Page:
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Jordan: Repurposing failed pharmaceuticals as the first targeted medicines for the treatment and prevention of breast cancer


During the 1960s, the treatment of breast cancer was basic. Following self-detection or detection during a routine medical examination by a physician (there was no mammography), the tumour would be identified pathologically and the disease staged. Metastatic breast cancer would be treated with new combinations of cytotoxic chemotherapy and some early improvements were noted. Chemotherapy was the most widely used treatment and, based on successes in defeating childhood leukaemia, there was every reason for the medical community to believe that, if the right combination was discovered, cures would result. Regrettably, this was not the case as the non-specific nature of cytotoxic chemicals resulted in major life-threatening side-effects such as the destruction of normal tissue in the colon, bone marrow and reproductive organs.

Hormone therapy, despite being the standard of care for more than half a century,13 produced only transient responses for 1–2 years in one out of three patients; it was palliative and none of the patients survived. Those with earlier stages of breast cancer were treated with modified radical mastectomy and radiation of the surgical field. By today’s standards, the operations were barbaric and, despite the hope that all diseased tissue would be removed, often the disease had already spread microscopically. Over the next few decades, surgical techniques would improve to embrace lumpectomy and irradiation, but survival rates would remain the same as those observed with modified radical mastectomy. Adjuvant therapy for postsurgical destruction of micrometastases had not yet been considered, but, when the concept was advanced in the 1970s, there was optimism that cures would be developed4,5 if only enough of the cytotoxic chemotherapeutic combination could be given to the patient and she could tolerate the severe life-threatening side-effects. However, the correct combination of cytotoxic chemotherapies was elusive and a strategy of using bone marrow transplantation to aid patient survival was unsuccessful. Therefore, another approach was necessary and the tumour needed to be specifically targeted and destroyed to avoid killing the patient.

The solution that would introduce tamoxifen, the first successful targeted therapy to treat breast cancer, would revolutionize the approach to patient care and result in a cheap and effective way to enhance and prolong the lives of millions of women.6,7

Non-steroidal antioestrogens to regulate fertility

The discovery of the first non-steroidal antioestrogen was reported in 1958,8 but low potency and toxic side-effects prohibited clinical development. However, the observation that antioestrogens were potent and effective postcoital antifertility agents in laboratory animals started a search by the pharmaceutical industry for an effective ‘morning after pill’ to compete with the widely used oral contraceptive. An occasional contraceptive would reduce side-effects and improve safety, but this was not to be. The non-steroidal antioestrogens did exactly the opposite in women by inducing ovulation. One compound, clomiphene, remains the standard of care to this day,9 and was the first drug discovered to enhance fertility. However, the market was small in the 1960s and new agents were unlikely to succeed economically. The non-steroidal antioestrogens were medicines that required an application in a bigger market.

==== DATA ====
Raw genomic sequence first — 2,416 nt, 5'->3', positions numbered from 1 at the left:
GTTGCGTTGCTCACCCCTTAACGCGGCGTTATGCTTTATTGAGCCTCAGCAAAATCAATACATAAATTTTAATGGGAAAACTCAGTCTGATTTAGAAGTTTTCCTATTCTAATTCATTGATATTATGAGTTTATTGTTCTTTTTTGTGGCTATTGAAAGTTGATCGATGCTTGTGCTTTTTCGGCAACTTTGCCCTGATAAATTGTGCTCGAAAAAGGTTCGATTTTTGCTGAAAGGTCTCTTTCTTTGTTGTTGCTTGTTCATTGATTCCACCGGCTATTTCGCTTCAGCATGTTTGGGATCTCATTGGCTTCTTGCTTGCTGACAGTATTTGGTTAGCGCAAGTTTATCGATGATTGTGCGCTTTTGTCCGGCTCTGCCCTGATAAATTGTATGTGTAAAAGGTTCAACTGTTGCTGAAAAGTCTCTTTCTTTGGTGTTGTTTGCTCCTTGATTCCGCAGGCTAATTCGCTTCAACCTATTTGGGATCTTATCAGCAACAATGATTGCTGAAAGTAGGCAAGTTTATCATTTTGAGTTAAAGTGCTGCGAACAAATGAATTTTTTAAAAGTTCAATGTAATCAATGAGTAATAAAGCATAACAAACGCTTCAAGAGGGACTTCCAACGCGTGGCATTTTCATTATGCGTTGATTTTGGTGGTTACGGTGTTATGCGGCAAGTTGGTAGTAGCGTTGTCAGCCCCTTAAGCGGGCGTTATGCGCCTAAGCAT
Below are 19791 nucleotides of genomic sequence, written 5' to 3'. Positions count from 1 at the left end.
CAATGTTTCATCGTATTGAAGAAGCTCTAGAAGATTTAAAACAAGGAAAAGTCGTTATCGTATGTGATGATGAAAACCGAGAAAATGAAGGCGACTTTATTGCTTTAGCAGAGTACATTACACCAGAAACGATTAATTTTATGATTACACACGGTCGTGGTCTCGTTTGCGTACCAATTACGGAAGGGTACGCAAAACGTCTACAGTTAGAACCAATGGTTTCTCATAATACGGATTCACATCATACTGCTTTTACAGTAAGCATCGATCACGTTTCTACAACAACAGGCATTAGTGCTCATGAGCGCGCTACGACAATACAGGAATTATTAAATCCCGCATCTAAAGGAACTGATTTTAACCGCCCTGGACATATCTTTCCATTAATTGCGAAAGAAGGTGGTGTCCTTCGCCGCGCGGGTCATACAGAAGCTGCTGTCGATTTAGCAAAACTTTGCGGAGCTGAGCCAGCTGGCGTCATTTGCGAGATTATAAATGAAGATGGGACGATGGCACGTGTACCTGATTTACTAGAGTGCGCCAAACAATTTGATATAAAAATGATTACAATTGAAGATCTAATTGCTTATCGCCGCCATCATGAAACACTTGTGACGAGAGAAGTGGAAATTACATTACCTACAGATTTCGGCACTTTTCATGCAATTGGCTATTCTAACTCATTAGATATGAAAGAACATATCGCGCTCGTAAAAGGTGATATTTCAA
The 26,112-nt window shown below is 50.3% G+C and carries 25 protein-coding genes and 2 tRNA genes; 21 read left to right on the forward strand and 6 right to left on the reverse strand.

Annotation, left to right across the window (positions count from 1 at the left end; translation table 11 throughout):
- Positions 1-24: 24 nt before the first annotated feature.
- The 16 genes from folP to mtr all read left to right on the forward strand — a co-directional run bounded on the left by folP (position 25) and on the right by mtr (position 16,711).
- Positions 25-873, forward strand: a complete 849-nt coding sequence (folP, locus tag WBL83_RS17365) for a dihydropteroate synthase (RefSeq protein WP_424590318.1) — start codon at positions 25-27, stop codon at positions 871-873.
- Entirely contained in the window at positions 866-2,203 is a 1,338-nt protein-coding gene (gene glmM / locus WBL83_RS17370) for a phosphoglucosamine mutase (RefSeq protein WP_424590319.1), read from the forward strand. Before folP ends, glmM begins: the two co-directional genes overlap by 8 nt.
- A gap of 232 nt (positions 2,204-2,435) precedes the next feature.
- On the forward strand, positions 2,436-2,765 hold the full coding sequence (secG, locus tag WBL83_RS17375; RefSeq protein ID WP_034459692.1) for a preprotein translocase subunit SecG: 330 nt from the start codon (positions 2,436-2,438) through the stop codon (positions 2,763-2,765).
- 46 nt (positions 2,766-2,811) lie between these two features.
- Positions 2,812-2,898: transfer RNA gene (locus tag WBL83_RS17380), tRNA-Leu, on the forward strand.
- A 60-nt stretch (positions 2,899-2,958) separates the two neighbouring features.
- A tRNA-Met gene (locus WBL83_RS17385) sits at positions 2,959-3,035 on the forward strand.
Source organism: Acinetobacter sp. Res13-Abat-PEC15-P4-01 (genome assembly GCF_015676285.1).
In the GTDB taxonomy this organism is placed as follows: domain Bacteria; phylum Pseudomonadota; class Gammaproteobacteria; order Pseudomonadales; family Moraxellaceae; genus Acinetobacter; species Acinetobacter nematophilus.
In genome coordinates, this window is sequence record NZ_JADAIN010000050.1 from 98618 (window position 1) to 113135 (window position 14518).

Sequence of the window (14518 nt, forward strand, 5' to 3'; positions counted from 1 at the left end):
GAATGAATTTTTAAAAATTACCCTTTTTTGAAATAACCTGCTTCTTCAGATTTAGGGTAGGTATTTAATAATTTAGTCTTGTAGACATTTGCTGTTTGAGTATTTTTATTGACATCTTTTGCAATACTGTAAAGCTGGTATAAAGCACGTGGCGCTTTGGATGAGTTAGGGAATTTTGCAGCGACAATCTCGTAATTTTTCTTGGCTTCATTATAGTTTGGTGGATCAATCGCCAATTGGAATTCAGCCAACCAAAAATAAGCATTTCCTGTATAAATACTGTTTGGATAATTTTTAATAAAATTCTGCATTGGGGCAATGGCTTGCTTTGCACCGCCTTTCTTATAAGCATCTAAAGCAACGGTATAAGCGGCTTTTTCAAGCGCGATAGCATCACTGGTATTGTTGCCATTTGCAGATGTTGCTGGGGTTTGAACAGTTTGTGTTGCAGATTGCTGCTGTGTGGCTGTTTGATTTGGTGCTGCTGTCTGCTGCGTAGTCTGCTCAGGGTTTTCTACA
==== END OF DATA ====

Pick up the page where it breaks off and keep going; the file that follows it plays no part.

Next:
The link between oestrogen and the growth of some breast cancers has been recognized for most of the first half of the twentieth century.10 Oophorectomy was effective in causing tumour regression in premenopausal women with some breast cancers10 but, paradoxically, high-dose oestrogen therapy in postmenopausal women was similarly effective; one in three tumours responded for about 2 years but side-effects were severe and life-threatening with high doses of synthetic oestrogen.11 Early small clinical trials of non-steroidal antioestrogens for the treatment of breast cancer were all disappointing because of a poor therapeutic index, except for ICI 46,474 (Figure 1), a failed contraceptive.1214 Side-effects were much lower than observed using high-dose oestrogen therapy, but development was terminated in May 1972 as there was no perceived financial incentive.15 Only the fact that Dr Arthur Walpole, the retiring head of the fertility control programme at ICI Pharmaceuticals Division, had been the external examiner for my PhD16 would change the path to progress in medicine. The meeting for my examination in September 1972 became the key that indirectly opened the door to advance ICI 46,474 to become tamoxifen.15 He recommended investment in my work to create a strategy for the use of ICI 46,474 in clinical trials. Regrettably, Arthur Walpole died suddenly on 2 July 1977 and never saw the success of tamoxifen.